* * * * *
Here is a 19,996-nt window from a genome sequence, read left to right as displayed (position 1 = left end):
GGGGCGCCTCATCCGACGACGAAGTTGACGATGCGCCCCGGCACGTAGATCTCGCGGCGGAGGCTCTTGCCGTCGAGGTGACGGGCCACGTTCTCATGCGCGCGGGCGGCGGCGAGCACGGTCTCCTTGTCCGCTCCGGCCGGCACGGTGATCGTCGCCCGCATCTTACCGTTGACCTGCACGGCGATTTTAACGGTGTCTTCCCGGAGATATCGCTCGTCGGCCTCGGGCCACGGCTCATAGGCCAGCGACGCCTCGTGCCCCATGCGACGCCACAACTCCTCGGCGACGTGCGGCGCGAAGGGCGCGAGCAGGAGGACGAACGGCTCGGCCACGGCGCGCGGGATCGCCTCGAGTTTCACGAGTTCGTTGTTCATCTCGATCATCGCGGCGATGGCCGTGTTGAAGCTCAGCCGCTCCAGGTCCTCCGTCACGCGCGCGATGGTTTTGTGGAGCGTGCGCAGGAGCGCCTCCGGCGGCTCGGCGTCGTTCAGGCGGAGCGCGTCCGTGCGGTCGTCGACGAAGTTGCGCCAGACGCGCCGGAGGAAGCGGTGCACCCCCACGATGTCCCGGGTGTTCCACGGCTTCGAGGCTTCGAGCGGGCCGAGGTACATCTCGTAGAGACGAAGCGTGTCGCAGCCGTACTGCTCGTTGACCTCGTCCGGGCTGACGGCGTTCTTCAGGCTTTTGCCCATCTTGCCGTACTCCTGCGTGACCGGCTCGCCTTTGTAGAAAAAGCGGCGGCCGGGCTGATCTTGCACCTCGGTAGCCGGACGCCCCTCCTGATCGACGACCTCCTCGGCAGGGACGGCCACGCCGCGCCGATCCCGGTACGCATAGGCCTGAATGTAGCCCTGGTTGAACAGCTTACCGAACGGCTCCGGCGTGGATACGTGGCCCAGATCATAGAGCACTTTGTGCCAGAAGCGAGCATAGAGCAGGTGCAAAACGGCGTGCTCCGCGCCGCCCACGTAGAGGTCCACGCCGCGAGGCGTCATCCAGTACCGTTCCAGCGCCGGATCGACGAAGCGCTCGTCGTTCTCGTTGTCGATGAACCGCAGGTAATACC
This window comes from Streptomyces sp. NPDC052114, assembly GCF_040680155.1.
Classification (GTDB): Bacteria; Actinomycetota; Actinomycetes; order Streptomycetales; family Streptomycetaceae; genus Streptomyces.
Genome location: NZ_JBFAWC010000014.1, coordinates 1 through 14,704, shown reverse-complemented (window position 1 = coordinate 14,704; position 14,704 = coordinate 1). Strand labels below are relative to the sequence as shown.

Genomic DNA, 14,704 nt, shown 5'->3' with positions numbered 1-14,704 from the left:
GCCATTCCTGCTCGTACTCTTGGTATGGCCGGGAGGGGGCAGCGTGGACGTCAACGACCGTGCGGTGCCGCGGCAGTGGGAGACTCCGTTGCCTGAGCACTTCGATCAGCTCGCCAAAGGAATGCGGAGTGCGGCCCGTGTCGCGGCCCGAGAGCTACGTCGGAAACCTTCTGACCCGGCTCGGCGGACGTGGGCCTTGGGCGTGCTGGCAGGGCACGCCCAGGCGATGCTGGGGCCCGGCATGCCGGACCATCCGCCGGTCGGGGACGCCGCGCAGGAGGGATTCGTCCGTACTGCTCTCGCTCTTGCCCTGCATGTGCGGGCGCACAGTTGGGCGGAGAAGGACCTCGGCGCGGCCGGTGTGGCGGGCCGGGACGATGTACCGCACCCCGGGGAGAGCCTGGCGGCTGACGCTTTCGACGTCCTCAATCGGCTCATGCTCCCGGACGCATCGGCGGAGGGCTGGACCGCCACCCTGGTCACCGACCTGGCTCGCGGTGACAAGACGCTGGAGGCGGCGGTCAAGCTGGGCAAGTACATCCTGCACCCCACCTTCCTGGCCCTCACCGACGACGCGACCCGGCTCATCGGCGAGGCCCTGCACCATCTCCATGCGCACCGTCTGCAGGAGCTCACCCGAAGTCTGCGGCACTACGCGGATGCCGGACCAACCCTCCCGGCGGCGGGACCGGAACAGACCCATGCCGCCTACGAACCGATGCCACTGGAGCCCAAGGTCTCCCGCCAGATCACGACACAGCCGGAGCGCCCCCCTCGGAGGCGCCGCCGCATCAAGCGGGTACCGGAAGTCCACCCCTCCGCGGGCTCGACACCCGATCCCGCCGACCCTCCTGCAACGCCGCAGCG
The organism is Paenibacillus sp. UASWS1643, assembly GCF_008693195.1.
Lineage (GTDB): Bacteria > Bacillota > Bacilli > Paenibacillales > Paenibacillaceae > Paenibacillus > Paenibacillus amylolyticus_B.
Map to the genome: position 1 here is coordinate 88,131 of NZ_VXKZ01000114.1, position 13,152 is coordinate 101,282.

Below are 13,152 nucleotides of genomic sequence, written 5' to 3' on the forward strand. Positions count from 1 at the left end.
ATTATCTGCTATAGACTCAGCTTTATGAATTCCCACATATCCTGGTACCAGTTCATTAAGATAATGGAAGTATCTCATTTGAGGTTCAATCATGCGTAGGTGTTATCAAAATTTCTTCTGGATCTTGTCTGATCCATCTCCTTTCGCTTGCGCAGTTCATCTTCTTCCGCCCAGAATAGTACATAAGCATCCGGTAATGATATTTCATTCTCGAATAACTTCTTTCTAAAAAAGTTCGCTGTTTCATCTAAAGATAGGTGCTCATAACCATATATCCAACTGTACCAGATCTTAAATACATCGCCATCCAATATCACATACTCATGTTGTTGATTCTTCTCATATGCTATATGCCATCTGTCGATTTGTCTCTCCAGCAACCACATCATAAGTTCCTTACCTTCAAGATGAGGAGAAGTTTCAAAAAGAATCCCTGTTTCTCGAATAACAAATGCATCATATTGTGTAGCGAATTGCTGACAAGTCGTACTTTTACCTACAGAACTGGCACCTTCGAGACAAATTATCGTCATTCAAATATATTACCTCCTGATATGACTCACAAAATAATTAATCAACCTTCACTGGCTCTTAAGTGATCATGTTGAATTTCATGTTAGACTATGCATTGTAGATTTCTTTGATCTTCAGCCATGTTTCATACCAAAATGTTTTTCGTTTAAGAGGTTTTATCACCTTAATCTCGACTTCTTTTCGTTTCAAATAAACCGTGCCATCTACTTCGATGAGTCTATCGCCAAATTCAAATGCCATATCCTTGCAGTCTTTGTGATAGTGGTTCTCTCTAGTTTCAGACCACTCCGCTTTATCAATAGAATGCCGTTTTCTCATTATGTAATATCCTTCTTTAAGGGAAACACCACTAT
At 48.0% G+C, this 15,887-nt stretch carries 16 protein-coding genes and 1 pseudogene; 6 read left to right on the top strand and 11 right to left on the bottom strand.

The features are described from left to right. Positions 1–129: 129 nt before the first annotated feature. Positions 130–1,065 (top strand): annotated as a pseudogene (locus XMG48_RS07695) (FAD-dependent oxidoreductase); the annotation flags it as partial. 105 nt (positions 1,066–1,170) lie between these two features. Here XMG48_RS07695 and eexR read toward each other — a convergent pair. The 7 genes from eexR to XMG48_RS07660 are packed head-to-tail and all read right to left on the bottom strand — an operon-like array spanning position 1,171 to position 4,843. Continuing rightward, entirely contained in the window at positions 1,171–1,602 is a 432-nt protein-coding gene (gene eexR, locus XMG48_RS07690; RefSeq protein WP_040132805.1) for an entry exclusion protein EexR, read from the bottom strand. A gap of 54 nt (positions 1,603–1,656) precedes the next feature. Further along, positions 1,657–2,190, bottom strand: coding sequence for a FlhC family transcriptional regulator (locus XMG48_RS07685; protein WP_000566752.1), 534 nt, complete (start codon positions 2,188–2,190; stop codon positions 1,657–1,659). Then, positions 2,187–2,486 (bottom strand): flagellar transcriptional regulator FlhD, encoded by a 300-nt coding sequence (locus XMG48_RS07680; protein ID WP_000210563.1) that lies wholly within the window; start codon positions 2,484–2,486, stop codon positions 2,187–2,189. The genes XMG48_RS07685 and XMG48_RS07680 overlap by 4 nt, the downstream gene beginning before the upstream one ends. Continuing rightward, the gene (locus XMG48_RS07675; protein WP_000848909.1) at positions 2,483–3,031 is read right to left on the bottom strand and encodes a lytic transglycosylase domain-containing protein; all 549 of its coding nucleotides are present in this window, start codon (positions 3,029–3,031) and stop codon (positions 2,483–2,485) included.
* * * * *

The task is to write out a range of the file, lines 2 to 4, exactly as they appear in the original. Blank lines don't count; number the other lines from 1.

GGGGCGCCTCATCCGACGACGAAGTTGACGATGCGCCCCGGCACGTAGATCTCGCGGCGGAGGCTCTTGCCGTCGAGGTGACGGGCCACGTTCTCATGCGCGCGGGCGGCGGCGAGCACGGTCTCCTTGTCCGCTCCGGCCGGCACGGTGATCGTCGCCCGCATCTTACCGTTGACCTGCACGGCGATTTTAACGGTGTCTTCCCGGAGATATCGCTCGTCGGCCTCGGGCCACGGCTCATAGGCCAGCGACGCCTCGTGCCCCATGCGACGCCACAACTCCTCGGCGACGTGCGGCGCGAAGGGCGCGAGCAGGAGGACGAACGGCTCGGCCACGGCGCGCGGGATCGCCTCGAGTTTCACGAGTTCGTTGTTCATCTCGATCATCGCGGCGATGGCCGTGTTGAAGCTCAGCCGCTCCAGGTCCTCCGTCACGCGCGCGATGGTTTTGTGGAGCGTGCGCAGGAGCGCCTCCGGCGGCTCGGCGTCGTTCAGGCGGAGCGCGTCCGTGCGGTCGTCGACGAAGTTGCGCCAGACGCGCCGGAGGAAGCGGTGCACCCCCACGATGTCCCGGGTGTTCCACGGCTTCGAGGCTTCGAGCGGGCCGAGGTACATCTCGTAGAGACGAAGCGTGTCGCAGCCGTACTGCTCGTTGACCTCGTCCGGGCTGACGGCGTTCTTCAGGCTTTTGCCCATCTTGCCGTACTCCTGCGTGACCGGCTCGCCTTTGTAGAAAAAGCGGCGGCCGGGCTGATCTTGCACCTCGGTAGCCGGACGCCCCTCCTGATCGACGACCTCCTCGGCAGGGACGGCCACGCCGCGCCGATCCCGGTACGCATAGGCCTGAATGTAGCCCTGGTTGAACAGCTTACCGAACGGCTCCGGCGTGGATACGTGGCCCAGATCATAGAGCACTTTGTGCCAGAAGCGAGCATAGAGCAGGTGCAAAACGGCGTGCTCCGCGCCGCCCACGTAGAGGTCCACGCCGCGAGGCGTCATCCAGTACCGTTCCAGCGCCGGATCGACGAAGCGCTCGTCGTTCTCGTTGTCGATGAACCGCAGGTAATACC
This window comes from Streptomyces sp. NPDC052114, assembly GCF_040680155.1.
Classification (GTDB): Bacteria; Actinomycetota; Actinomycetes; order Streptomycetales; family Streptomycetaceae; genus Streptomyces.